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Cornwall house prices have soared during the pandemic











The average increase in the county is more than 50 per cent higher than the national upturn and nearly five times that of parts of the UK.

In March 2020, the average house price in the county was £236,553, rising by a staggering 15.5 per cent by a year later - or £36,600 - to £273,153.

Across the UK, average house prices increased by 10.2 per cent over the year to March 2021, up from 9.2 per cent in February 2021, according to figures from the Office for National Statistics.

This is the highest annual growth rate the UK has seen since August 2007.

Average house prices rose in England to £275,000 (10.2 per cent), in Wales to £185,000 (11.0 per cent), in Scotland to £167,000 (10.6 per cent) and in Northern Ireland to £149,000 (6.0 per cent).

However, London continues to be the region with the lowest annual growth (3.7 per cent) for the fourth consecutive month.

Early 2020 saw the housing market grind to a halt - as the first lockdown starting in late March closed estate agents and banned viewings.

Once things reopened, the UK’s average house price growth accelerated rapidly. The ONS said the pandemic may have caused house buyers to reassess their housing preferences.

The average price of detached properties increased by 11.7 per cent in the year to March 2021, in comparison flats and maisonettes rose by 5.0 per cent over the same period.

The increase may be more acute in Cornwall due to the pandemic resulting in more people being able to work from home as well as an influx of those fleeing cities and more populated areas for the county's relatively low infection rates.

Across the county some of the craziest individual stories have seen houses selling in just five minutes, letting agents receiving hundreds of calls per property and first-time buyers almost entirely unable to secure a home. Read more about the Cornish bungalow that sold in five minutes here.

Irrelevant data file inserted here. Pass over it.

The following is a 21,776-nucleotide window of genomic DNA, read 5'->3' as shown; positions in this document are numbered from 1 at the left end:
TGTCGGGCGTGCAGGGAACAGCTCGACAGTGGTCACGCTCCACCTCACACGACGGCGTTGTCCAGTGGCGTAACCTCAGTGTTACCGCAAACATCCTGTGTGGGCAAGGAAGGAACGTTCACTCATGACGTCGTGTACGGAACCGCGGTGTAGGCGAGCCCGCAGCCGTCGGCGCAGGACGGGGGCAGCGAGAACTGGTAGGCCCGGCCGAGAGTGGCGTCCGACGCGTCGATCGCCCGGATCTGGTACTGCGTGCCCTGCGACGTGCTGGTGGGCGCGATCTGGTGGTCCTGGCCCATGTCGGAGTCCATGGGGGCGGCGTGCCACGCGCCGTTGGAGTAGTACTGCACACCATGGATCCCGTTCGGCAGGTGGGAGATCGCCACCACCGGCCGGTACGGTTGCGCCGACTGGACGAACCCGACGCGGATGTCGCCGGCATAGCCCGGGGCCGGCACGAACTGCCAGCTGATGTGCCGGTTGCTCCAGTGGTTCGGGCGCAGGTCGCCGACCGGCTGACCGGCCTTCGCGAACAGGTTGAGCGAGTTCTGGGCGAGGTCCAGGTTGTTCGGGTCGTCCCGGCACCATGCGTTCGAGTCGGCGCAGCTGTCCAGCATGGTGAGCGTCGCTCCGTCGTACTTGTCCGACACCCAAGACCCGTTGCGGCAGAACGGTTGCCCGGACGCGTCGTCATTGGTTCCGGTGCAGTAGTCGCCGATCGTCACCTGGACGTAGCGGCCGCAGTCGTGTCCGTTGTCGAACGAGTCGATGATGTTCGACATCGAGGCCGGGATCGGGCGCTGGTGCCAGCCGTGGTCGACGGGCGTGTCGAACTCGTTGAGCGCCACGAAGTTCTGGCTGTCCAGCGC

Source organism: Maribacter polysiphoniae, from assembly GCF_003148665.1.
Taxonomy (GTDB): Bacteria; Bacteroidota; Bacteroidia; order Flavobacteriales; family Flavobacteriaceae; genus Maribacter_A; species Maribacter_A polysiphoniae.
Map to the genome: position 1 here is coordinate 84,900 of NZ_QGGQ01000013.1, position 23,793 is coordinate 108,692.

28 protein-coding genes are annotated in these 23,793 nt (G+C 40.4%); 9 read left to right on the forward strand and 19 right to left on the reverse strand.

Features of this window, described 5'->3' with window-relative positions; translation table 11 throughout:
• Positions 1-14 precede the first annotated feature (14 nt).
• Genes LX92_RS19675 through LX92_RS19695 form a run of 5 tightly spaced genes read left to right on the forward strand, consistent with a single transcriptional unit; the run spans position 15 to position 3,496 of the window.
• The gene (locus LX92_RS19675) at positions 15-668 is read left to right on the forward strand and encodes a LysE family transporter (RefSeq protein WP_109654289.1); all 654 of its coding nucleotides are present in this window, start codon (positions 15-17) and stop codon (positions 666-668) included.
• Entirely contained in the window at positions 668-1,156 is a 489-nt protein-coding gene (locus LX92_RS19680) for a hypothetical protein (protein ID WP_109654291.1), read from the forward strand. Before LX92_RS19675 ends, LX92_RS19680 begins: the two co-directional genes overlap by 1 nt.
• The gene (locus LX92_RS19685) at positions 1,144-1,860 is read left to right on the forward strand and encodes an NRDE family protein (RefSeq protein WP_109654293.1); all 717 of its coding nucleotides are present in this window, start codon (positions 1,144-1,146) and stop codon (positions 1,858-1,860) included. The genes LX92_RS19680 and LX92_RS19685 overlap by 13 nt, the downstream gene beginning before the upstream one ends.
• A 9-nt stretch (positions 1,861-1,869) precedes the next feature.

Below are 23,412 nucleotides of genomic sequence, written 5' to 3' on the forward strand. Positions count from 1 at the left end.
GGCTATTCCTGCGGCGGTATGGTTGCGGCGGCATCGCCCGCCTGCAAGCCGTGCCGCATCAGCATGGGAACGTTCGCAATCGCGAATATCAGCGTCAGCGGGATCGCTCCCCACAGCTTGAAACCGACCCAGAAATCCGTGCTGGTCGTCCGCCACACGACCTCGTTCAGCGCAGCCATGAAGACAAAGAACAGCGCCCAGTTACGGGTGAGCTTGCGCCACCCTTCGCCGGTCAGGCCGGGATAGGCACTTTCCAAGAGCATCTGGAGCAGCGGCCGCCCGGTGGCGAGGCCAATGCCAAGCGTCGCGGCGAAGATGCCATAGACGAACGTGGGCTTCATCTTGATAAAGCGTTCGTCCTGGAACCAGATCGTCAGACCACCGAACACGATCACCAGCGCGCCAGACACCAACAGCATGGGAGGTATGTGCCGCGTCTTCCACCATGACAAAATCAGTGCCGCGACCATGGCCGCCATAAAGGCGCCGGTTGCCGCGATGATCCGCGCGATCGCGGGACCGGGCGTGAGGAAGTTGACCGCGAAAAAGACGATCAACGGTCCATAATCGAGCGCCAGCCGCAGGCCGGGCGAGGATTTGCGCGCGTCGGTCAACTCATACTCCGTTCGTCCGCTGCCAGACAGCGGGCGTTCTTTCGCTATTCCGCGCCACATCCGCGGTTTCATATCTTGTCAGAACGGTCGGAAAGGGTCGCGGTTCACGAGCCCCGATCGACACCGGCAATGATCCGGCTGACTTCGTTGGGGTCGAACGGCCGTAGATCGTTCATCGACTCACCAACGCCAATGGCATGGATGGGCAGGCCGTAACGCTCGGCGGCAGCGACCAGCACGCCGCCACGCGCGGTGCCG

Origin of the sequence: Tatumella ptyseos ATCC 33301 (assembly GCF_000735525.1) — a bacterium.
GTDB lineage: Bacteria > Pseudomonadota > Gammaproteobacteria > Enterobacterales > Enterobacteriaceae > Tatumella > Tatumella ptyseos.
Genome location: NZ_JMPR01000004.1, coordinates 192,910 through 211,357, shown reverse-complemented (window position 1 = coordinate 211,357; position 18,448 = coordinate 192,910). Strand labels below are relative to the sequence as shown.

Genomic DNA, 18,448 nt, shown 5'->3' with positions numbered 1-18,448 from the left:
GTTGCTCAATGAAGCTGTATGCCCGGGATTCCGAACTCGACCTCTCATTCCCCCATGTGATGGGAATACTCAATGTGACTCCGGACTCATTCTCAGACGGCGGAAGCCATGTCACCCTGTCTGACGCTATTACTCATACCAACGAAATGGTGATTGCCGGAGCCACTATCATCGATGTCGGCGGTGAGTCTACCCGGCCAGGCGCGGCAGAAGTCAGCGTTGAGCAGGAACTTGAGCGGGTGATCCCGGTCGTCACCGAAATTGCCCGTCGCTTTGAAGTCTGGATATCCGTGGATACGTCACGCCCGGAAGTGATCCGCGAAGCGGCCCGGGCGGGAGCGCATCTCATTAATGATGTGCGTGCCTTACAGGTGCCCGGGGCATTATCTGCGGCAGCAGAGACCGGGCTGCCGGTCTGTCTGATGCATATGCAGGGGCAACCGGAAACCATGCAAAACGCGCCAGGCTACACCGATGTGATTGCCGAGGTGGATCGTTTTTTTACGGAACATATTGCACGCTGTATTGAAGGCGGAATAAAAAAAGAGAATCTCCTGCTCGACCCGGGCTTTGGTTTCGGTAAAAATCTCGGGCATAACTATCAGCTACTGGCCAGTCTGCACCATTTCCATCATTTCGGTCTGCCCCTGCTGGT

It’s reached the point where a couple managing to buy their first home was newsworthy after their seller refused “massive” offers from wealthy upcountry buyers in favour of the locals. Read that full story here.

It’s not just these bidding wars making things expensive and exclusive, though. A previous report also found that Cornwall’s median house price is now more than eight times the average salary in the county. Read more about that here.

One reason for the hikes nationally as well as in Cornwall has been changes in the tax paid on housing transactions - the stamp duty - may have allowed sellers to request higher prices as the buyers’ overall costs are reduced.

On July 8, 2020, the Chancellor announced a suspension of the tax paid on property purchases with immediate effect in England and Northern Ireland, with similar policies announced in Scotland and Wales later in the month.

In England and Northern Ireland, properties up to the value of £500,000 would incur no tax, while the thresholds for Scotland and Wales were £250,000.

The tax holiday for Scotland ended on March 31, 2021, while it was extended until June 30, 2021, in Wales. In England and Northern Ireland, the size of the tax-free threshold will decrease to £250,000 on July 30, until September 30.

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